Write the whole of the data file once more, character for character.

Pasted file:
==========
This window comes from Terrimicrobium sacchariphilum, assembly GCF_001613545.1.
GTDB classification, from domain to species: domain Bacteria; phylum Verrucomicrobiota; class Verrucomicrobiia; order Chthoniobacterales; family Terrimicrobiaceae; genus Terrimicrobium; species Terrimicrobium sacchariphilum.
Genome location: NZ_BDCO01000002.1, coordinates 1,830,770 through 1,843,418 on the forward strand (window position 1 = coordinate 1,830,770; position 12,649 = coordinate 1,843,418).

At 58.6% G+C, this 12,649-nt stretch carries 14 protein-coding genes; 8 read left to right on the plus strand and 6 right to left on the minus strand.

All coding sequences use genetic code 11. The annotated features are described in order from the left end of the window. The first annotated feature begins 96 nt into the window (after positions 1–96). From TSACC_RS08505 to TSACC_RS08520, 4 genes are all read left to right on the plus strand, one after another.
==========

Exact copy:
This window comes from Terrimicrobium sacchariphilum, assembly GCF_001613545.1.
GTDB classification, from domain to species: domain Bacteria; phylum Verrucomicrobiota; class Verrucomicrobiia; order Chthoniobacterales; family Terrimicrobiaceae; genus Terrimicrobium; species Terrimicrobium sacchariphilum.
Genome location: NZ_BDCO01000002.1, coordinates 1,830,770 through 1,843,418 on the forward strand (window position 1 = coordinate 1,830,770; position 12,649 = coordinate 1,843,418).

At 58.6% G+C, this 12,649-nt stretch carries 14 protein-coding genes; 8 read left to right on the plus strand and 6 right to left on the minus strand.

All coding sequences use genetic code 11. The annotated features are described in order from the left end of the window. The first annotated feature begins 96 nt into the window (after positions 1–96). From TSACC_RS08505 to TSACC_RS08520, 4 genes are all read left to right on the plus strand, one after another.